Saturday, 13 April 2019

Record Store Day - It's a Niche


In January BBC News added to the hours spent predicting the death of physical sales and bemoaning the rise of streaming. We have also had the collapse and revival of HMV, and seen that also blamed on streaming. As it's Record Store Day again, and once again it's all vinyl, vinyl, vinyl. Time to look at some stats showing the current state of music sales and see how they measure up to the hype.

The headlines always focus on the decline in physical numbers of CD sales and the percentage growth of vinyl sales. In 2018 there were 4.2 million vinyl records sold new, about £60 million worth ^. CD sales were 32 million, while this was a decline in quantity, value held fairly steady at £450 million*.  Downloading took the biggest hit declining to £35 million worth, bearing mind that a lot of these"unit sales" are single songs rather than albums. Streaming music sales pulled in £829 million '. So overall music sales are worth around £1.5 billion. This is a decline of about 41% by value since the peak in 2000.

Some facts:
  • The overall music business is worth about 4.5 billion, with live music, merchandising, exports, and publishing included. Allowing for inflation this is about the same as in 2000. So live music and the rest has grown significantly since then
  • The death of HMV blamed on streaming was in fact about DVD sales collapse, which fell by 45% in 2018~. 
  • The real vinyl revival is in second hand discs, which don't show up in sales figures. Talking to several record shop owners recently suggests that their sales are booming. But then so are their cd sales.
  • Ebay, Discogs & Amazon Marketplace UK used cd sales amounted to nearly £500 million in 2018 ".
The biggest selling albums in the UK in 2018 accordnig to the Official Charts Company by physical & digital sales were:

What does all this tell us?
  • Old folks buy cds, (vinyl in this context is next to non existent), young people buy digital, and Christmas (Now 101) makes a big difference. 
  • Physical sales are more healthy than it seems on first inspection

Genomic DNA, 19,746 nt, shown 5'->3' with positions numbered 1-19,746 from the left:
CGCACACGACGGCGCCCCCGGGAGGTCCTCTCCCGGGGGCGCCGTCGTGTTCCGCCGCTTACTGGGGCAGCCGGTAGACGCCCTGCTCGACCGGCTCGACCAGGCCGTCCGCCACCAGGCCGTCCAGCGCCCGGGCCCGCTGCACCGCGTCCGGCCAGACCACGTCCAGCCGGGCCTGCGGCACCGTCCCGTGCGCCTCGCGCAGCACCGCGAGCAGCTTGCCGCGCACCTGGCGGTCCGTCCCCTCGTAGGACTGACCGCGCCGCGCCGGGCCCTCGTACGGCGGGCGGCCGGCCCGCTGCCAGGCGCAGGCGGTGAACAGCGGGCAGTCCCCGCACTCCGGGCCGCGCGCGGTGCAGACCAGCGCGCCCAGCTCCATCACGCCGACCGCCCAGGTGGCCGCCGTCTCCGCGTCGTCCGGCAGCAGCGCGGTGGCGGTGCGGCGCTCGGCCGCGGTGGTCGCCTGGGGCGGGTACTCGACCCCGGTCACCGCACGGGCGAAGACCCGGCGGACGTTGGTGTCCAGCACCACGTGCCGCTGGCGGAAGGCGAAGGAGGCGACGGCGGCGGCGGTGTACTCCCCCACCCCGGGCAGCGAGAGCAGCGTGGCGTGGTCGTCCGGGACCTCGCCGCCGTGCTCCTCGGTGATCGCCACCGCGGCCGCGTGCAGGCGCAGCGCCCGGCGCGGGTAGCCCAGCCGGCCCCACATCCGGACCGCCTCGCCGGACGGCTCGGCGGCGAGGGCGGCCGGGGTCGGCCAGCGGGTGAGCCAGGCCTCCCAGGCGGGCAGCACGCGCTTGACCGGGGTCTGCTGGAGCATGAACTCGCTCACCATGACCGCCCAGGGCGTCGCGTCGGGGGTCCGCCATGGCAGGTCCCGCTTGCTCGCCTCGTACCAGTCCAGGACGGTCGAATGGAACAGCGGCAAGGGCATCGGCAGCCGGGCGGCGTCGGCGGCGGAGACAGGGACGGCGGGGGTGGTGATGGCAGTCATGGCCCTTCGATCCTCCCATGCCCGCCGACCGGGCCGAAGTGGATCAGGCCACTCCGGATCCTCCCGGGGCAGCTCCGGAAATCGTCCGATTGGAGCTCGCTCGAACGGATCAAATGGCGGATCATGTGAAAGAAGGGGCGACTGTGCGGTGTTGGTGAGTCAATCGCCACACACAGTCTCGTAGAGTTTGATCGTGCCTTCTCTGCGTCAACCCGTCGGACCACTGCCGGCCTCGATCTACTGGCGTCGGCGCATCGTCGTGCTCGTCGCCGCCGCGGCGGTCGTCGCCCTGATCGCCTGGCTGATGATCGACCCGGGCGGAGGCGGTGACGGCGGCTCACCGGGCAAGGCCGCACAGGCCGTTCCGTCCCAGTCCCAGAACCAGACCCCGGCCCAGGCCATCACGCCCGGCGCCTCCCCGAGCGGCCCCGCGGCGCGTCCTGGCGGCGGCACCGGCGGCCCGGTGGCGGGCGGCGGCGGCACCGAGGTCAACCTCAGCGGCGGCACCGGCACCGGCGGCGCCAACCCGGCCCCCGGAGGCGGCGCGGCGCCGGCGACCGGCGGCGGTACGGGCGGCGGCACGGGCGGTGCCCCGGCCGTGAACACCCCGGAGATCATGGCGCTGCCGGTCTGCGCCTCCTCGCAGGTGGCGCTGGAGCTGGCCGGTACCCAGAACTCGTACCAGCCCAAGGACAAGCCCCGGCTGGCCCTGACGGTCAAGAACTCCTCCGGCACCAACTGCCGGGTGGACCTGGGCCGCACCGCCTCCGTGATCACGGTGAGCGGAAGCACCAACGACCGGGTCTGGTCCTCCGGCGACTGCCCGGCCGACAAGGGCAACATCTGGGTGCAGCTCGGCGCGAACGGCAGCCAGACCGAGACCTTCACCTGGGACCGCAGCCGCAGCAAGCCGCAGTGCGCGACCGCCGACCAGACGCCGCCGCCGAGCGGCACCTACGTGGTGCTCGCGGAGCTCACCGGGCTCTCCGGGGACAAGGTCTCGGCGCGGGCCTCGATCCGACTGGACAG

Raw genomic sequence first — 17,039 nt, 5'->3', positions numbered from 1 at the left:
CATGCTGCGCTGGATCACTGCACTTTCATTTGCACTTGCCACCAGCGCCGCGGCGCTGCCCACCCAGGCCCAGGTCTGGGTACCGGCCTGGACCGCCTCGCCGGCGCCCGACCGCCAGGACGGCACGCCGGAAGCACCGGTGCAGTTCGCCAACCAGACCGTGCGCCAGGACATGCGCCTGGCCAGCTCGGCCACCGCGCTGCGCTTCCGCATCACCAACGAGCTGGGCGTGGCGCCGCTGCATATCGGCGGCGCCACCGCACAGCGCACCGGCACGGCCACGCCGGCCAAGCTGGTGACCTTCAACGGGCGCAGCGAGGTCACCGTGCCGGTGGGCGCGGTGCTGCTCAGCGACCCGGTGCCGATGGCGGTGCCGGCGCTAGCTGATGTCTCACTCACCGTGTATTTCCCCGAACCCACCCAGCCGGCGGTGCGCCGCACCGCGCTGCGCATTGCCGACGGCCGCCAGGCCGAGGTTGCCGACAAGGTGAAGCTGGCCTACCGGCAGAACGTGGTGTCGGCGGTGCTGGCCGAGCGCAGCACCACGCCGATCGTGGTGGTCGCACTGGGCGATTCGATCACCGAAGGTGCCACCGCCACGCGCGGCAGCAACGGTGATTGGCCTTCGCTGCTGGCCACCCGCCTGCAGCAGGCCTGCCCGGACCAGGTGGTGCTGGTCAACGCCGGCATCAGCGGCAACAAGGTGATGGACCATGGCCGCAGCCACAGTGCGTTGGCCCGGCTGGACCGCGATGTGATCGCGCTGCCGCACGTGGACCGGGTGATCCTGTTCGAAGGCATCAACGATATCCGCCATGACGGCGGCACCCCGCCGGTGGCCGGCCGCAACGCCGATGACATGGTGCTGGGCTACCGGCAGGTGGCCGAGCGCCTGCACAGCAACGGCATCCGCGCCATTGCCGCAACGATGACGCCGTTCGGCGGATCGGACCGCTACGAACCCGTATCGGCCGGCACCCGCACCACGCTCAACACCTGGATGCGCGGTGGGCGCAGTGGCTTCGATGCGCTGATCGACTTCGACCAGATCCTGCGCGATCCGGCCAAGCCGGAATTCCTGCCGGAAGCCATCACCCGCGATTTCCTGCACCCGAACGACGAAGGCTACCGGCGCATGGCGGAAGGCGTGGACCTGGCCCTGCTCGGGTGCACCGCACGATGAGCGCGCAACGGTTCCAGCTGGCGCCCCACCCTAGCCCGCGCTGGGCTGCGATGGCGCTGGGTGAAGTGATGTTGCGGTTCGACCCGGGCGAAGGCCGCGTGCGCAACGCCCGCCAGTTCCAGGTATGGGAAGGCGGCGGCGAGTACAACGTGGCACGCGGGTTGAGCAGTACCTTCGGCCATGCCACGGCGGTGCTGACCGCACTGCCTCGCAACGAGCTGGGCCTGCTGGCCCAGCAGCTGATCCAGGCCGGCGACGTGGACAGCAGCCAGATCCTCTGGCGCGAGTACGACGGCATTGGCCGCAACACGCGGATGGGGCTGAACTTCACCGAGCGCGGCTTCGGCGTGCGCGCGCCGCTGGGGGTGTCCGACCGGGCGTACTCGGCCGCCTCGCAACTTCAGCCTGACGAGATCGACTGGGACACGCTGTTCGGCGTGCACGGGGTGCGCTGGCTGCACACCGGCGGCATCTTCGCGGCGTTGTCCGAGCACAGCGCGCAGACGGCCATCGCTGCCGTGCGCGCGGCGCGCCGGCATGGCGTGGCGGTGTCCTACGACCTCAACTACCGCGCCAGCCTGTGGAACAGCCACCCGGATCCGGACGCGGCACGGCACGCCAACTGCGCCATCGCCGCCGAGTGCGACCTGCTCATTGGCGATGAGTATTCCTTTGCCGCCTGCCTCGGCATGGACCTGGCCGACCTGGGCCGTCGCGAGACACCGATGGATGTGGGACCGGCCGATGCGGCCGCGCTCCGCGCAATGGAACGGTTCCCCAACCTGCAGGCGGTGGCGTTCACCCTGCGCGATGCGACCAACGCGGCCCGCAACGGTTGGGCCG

• Physical media of all sorts are becoming a niche or hobbyist market. Knitting is worth about £400 million interestingly...
  • HMV with £250 million of sales is critical to the survival of the market, Independent shops prop up the hobby end of the market but don't compete on volume sales
  • The supermarkets (particularly Tesco & Sainsburys) largely exiting the cheap cd market has hit sales but not damaged value much. 
  • The markets for streaming and physical media are almost totally mutually exclusive.
  • Those in their 20s or younger consume music as they do video or games, it isn't "special" to them in the way it is to older demographics
So don't believe the vinyl hype CDs, downloads, and streaming all have their place. The big problem comes in a decade or so when us old people have all stopped buying physical media and the age of music as a mass market medium ends. 

^ Source  - The Vinyl Factory 4.1.19
* Source  - UK Investor magazine 3.1.19
' Source  - Music Business worldwide 3.1.19
~ Source - Variety 9.2.19
" Source - Den Of Geek 12.3.19

Wednesday, 3 April 2019

Bristol and Bath boys (and girls) make more noise...


Bristol's music scene, if you think of it at all, probably conjures up Trip Hop, Drum & Bass or if you are a bit older Reggae. Back in my day it was a diverse mix of all sorts of pop, rock, funk and noise.

The year is about 1981 to 83, and my friend Neil and I are as usual in either The Bridge Inn or The Green Rooms at the end of King Street to see one of the local bands. Top of our list were Streets Ahead and Misdemeanor. Streets Ahead a five piece band with quite a varied set of songs. Bluesy poppy, all sorts. They did two EPs, but from memory had better songs in their set, always good value to see but seem to have vanished from the local memory. Unlike Misdemeanor, a genuinely great rock band who should have been contenders. Their leader Kevin McFadden has recently passed away, but leaves two albums that show what could have been without the useless manager and a bit better luck. So, most Saturdays you could see three or four great and a lot more less great bands. Umo Vogue a synth-pop band who attracted a fair bit of interest. Automatic Dlamini who were a truly amazing live act who never got properly recorded.  Polly Harvey joined them later on and the band sort of morphed into P.J. Harvey in the end.